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I normally use infinite loop as in the way below:

public static boolean start = false;

while(!start) {
    doMyLogic();
}

but a friend said you need to have a small delay inside the while-true loop (like bellow), otherwise it may tend to cause memory issues and also it is not a good practice.

Suggested way:

while(!start) { 
    Thread.sleep(few_miliseconds);  // 500 ms
    doMyLogic();
}

Kindly advise me the impact of suggested way. Am I doing it right?

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5  
500 ms isn't exactly a small delay :) –  NSAddict Oct 26 '12 at 14:21
    
This looks all right, it depends on what the doMyLogic() method is doing which will determine how long to sleep for and if it is an infinite loop why not just have a while(true)? –  pengibot Oct 26 '12 at 14:23
    
It may not be an infinite loop since the start variable is a public variable. It's possible (though generally not good practice) that doMyLogic method changes the start variable. –  Steven Mastandrea Oct 26 '12 at 14:25
    
while(true) usually generates a compiler warning. –  PauliL Oct 26 '12 at 14:29
    
you could also use for (;;) {} –  Jonas Adler Oct 26 '12 at 14:36

5 Answers 5

up vote 2 down vote accepted

Well, I don't think it would have memory issues (unless your doMyLogic method has memory issues), because any memory leaks will manifest themselves regardless of the delay. The real benefit of the sleep is that in most instances, the code doesn't need to be doMyLogic as fast as the computer can. For example, let's say doMyLogic is checking to see if a file was created in a directory. It would not be necessary to have the computer check several hundred times a second for that scenario (which would require a lot of CPU and disk I/O), when 1 time a second may be sufficient.

The biggest impact of not having the timing is using extra CPU time and other resources that your logic function has, in most cases with no discernable impact to the end user.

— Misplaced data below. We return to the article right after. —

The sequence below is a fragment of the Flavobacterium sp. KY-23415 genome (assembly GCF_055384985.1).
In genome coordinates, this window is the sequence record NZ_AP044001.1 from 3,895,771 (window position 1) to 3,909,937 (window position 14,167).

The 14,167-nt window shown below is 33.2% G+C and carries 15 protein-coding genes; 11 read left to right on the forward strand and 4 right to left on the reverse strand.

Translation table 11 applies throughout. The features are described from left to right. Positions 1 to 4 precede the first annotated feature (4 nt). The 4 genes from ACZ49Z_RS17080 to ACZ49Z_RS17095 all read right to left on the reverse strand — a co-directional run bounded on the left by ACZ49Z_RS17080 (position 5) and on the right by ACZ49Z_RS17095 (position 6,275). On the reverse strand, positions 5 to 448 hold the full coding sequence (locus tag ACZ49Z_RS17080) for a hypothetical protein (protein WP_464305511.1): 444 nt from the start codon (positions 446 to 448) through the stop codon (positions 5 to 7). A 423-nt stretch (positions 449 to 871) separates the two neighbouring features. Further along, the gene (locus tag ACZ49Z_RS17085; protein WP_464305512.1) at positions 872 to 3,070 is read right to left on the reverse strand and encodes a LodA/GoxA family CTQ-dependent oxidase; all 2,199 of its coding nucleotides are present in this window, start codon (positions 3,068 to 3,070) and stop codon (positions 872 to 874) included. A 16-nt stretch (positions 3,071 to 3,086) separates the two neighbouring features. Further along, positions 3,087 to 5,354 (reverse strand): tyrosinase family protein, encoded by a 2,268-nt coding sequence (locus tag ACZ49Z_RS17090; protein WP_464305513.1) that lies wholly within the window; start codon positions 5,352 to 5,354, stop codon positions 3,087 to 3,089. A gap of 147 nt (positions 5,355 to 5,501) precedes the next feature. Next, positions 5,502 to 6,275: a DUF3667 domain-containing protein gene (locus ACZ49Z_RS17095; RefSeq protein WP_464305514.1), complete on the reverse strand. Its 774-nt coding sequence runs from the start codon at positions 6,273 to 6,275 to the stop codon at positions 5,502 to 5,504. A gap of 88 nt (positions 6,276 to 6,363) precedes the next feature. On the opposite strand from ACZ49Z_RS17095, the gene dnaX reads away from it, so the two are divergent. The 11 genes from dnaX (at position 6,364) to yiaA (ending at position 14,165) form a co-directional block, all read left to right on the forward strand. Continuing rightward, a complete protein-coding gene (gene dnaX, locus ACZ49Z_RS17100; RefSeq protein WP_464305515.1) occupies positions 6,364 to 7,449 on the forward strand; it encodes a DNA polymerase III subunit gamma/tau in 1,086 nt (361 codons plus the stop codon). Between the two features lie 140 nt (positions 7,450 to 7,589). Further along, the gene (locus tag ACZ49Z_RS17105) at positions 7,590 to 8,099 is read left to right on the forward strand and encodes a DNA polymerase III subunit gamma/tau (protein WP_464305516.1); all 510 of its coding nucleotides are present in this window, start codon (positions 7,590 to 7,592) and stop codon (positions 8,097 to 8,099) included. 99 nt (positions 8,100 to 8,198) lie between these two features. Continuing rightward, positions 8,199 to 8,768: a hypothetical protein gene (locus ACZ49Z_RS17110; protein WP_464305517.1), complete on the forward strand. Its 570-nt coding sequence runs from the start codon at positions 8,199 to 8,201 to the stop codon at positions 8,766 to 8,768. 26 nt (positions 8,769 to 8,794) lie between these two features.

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Not memory issues, but you are blocking CPU. Definitely use a delay.

It also depends a bit on the doMyLogic() method.

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If you're worried about blocking, then you want to yield, not sleep. –  Tom Johnson Oct 26 '12 at 16:21

It's always a good practice to insert sleep in a (semi) infinite loop so when code execution reaches the sleep, other threads can be executed too.

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If you don't have a pause, your CPU is constantly doing something. You are effectively blocking the CPU. However, if you add a pause (sleep()) you give the CPU a break to do other things.

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I would use a ScheduledExecutorService

ScheduledExecutorService service = Executors.newSingleThreadScheduledExecutor();
service.scheduleAtFixedRate(new Runnable() {
    @Override
    public void run() {
        doMyLogic();
    }
}, 500, 500, TimeUnit.MILLISECONDS);

This service can be re-used for many repeating or delayed tasks and can be shutdown() as required.

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